I actually have no idea what I was doing this day last year. I checked the blog and all I posted on May 13th, 2015 was this. When I try to step back from this shit storm of life and pretend that I was just observing the last year from a distance, I find it odd to think that at the moment I was posting about Winnie The Pooh, I was exactly eight months away from my last moments with Ben. I’m glad I didn’t know that at the time.
Now it has been four months since I have seen him, or heard his sweet voice.
Today I was interviewed by a woman doing research into how money should be spent to improve palliative care. I hope that if she takes anything that I said back to the palliative care teams, it would simply be that they need to stop throwing around the word “palliative” and start using “pain management.” Ben equated “pain” with life and “palliative” with death. All that ended up happening was that he refused palliative pain treatment because he thought if he accepted it, that meant he was dying. (Which he was, but how does one fight hard if they just blindly accept that?) If the first conversation with Dr P (radiology oncologist) had been phrased as “pain management,” which is completely separate and apart from “treatment of disease,” (or lack thereof, as the case may be) then perhaps he would have been more accepting of help and he wouldn’t have suffered so horribly, and so needlessly.
Side note: we had an awesome, fabulous pain management team. I wouldn’t want to leave the impression with anyone that they (and in particular Dr. H) were anything less than caring and helpful. But there is always room for improvement, right?
I also suggested that more consideration and conversation needs to be had with loved ones and children. Despite the fact that Ben had cancer, we all lived it. It is as much about those walking the shitty cancer path (with a small ‘c’) with the patient as it is about the patient. The kids and I were right here every moment with Ben. The doctors all knew from the get go that there was no cure for this, and that Ben’s time was short. I think in those situations there needs to be more push for realistic conversation with families about what is to come. As hard as it is to hear, I wish it would have been pushed on us (actually, on Ben) a bit more. Those conversations do not need to steal away hope, but there needs to be recognition of the fact that if the patient refuses to deal with what is happening, then the family will suffer long after they are gone in so many ways. The families should have the opportunity to be better prepared, and I think that is the doctor’s job to do that. It can’t fall on the loved ones to force that knowledge on the patient, and risk the patient being furious with them for the rest of their short life.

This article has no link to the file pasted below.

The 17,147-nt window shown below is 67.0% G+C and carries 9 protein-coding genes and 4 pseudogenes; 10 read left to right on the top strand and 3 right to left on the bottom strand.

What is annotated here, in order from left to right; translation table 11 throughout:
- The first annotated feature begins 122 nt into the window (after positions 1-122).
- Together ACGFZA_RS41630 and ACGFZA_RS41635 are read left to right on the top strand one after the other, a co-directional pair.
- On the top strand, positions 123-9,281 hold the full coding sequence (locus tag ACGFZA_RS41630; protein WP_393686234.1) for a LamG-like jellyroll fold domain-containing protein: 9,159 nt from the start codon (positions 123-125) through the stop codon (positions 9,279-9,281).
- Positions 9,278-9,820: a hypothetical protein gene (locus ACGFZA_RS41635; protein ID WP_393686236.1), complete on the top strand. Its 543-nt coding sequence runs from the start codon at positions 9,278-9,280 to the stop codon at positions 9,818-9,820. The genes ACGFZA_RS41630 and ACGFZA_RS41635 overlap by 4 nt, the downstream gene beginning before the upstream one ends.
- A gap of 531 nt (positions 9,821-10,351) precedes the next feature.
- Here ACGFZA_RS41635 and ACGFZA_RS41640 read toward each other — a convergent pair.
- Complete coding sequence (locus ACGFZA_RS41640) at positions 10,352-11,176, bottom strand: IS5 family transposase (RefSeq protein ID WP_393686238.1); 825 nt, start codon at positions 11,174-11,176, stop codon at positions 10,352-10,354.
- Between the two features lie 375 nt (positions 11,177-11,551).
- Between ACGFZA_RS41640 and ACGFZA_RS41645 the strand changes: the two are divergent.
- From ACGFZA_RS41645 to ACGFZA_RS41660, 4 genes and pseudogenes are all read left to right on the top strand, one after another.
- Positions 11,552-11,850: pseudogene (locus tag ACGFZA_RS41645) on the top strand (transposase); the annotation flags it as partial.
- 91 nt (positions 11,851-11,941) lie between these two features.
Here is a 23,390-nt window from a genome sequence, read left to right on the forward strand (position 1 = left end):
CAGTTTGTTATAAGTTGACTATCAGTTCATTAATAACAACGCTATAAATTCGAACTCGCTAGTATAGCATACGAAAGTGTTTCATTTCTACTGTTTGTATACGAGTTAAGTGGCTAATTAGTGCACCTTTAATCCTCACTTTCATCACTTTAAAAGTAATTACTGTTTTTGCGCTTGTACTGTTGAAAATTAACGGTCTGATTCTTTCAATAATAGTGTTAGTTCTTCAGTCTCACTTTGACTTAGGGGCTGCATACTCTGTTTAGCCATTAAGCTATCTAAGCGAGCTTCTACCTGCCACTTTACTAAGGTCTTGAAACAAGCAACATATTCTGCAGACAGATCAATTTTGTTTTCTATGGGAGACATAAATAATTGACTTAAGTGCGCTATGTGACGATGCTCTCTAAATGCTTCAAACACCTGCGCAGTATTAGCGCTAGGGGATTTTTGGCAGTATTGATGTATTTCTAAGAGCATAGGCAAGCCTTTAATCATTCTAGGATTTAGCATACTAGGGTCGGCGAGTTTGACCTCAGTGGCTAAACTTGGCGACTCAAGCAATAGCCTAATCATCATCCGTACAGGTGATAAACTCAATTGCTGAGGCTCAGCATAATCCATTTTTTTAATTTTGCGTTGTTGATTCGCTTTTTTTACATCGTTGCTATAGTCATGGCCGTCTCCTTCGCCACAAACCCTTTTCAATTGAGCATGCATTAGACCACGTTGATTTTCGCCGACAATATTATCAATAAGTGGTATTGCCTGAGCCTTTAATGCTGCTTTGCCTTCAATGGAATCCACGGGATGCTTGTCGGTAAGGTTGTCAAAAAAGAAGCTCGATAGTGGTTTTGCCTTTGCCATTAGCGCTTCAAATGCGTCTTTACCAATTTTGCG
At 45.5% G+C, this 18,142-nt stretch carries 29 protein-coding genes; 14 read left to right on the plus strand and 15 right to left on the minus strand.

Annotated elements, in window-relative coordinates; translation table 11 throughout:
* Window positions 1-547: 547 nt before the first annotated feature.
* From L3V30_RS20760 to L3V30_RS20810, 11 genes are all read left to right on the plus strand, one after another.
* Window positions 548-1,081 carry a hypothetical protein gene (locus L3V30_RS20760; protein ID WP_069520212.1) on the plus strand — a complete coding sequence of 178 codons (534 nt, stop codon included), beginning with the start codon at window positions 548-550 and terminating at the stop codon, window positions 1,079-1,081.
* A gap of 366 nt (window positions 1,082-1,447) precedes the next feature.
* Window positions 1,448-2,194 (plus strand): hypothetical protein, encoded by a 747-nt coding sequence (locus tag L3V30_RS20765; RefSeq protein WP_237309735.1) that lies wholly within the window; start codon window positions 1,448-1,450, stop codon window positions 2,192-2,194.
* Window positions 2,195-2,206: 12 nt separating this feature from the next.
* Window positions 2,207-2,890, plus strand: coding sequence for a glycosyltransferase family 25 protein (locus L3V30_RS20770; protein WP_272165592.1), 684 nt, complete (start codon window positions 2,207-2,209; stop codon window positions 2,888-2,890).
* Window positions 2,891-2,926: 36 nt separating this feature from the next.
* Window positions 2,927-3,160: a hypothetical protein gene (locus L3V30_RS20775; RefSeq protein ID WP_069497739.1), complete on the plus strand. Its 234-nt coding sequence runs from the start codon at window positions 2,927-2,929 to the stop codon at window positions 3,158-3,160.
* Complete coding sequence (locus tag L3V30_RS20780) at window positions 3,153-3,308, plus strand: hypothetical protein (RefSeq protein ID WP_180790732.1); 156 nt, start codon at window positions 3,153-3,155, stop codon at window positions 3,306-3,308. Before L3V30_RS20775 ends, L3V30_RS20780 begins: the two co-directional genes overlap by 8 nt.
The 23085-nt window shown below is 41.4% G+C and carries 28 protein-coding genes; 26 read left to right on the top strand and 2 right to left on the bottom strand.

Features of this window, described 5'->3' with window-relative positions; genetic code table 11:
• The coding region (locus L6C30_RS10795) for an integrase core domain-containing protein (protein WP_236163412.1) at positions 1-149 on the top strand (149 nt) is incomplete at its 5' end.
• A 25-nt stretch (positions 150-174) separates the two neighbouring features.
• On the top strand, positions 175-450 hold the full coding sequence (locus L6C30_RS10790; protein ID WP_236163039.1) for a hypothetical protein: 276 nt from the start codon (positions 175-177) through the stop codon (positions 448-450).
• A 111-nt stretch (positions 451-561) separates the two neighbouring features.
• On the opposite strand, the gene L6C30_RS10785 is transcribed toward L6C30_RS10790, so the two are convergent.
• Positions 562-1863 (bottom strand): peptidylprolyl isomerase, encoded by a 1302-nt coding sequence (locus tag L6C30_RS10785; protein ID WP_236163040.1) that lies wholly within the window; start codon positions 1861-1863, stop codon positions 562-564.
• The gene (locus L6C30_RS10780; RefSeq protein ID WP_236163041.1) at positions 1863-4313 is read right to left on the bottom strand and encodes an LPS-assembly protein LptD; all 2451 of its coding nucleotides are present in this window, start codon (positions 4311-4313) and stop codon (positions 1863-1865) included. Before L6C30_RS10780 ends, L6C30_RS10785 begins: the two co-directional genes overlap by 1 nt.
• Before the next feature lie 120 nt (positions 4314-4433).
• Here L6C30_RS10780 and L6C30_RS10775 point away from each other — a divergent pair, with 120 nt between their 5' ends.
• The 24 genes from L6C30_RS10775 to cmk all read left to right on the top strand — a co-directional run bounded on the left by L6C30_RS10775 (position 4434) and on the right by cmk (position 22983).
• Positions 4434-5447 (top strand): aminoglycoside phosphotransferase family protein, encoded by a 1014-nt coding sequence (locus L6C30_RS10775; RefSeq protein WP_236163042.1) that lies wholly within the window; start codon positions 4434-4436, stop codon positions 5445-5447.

I remember Dr. B telling Ben, “everything you do from here on in is for your family, not for you.” Ahhh, Dr. B. He always has a knack for knowing exactly what should be said. Unfortunately, by the time Ben finally asked the question it was really too late for him to do anything that needed to be done to help us. And so we suffer even more than necessary. Losing Ben was a loss from which the kids and I will never recover, so I could have done without all the extra bullshit that came along with denial, quite frankly.
(I can feel Ben standing beside me as I type this, rubbing my arm and making some kind of joke as a substitute for saying “I’m sorry.” I know that he would be sorry if he saw how the denial affected things over the last few months. It’s ok Ben. I know you were also trying to protect us.)
In speaking with someone at work the other day, I said that I feel as though I lived in a war zone for nine months, and the war raged on for the next three months after he died. Then I suddenly found myself back at work, because I thought that was the right thing to do. I think to many it must seem like I had “enough time,” but I have not. I have had no time. I still can’t relax. Sorrow creeps up on me at the most unexpected moments, and my body aches constantly and I am exhausted. Utterly and completely exhausted to the point of wanting to collapse (and I sometimes do). And then at other times I am wide awake and completely unable to sleep. Usually late at night, which is why I tend to blog near the witching hour.
My mind and body need a rest. So do the kids. And so I have finally made an actual decision, which is a small miracle in itself.
I have decided to work until the end of June while the kids are in school, and then I will take a break. I will take the kids to Hawaii and I am considering bringing some of Ben’s ashes to scatter on the ocean while the sun shines. Ben loved Hawaii. When we come back from Hawaii the girls and I are taking off to go be in nature. We are going to drive south with no real plan, destination or schedule. I want us to spend time hiking and soaking up the natural beauty around us, and hopefully we will discover some peace again.
Maybe we’ll leave a little bit of Ben in various places that he would have loved. Maybe not. We’ll see. And we’ll talk about when to bury the rest of his ashes.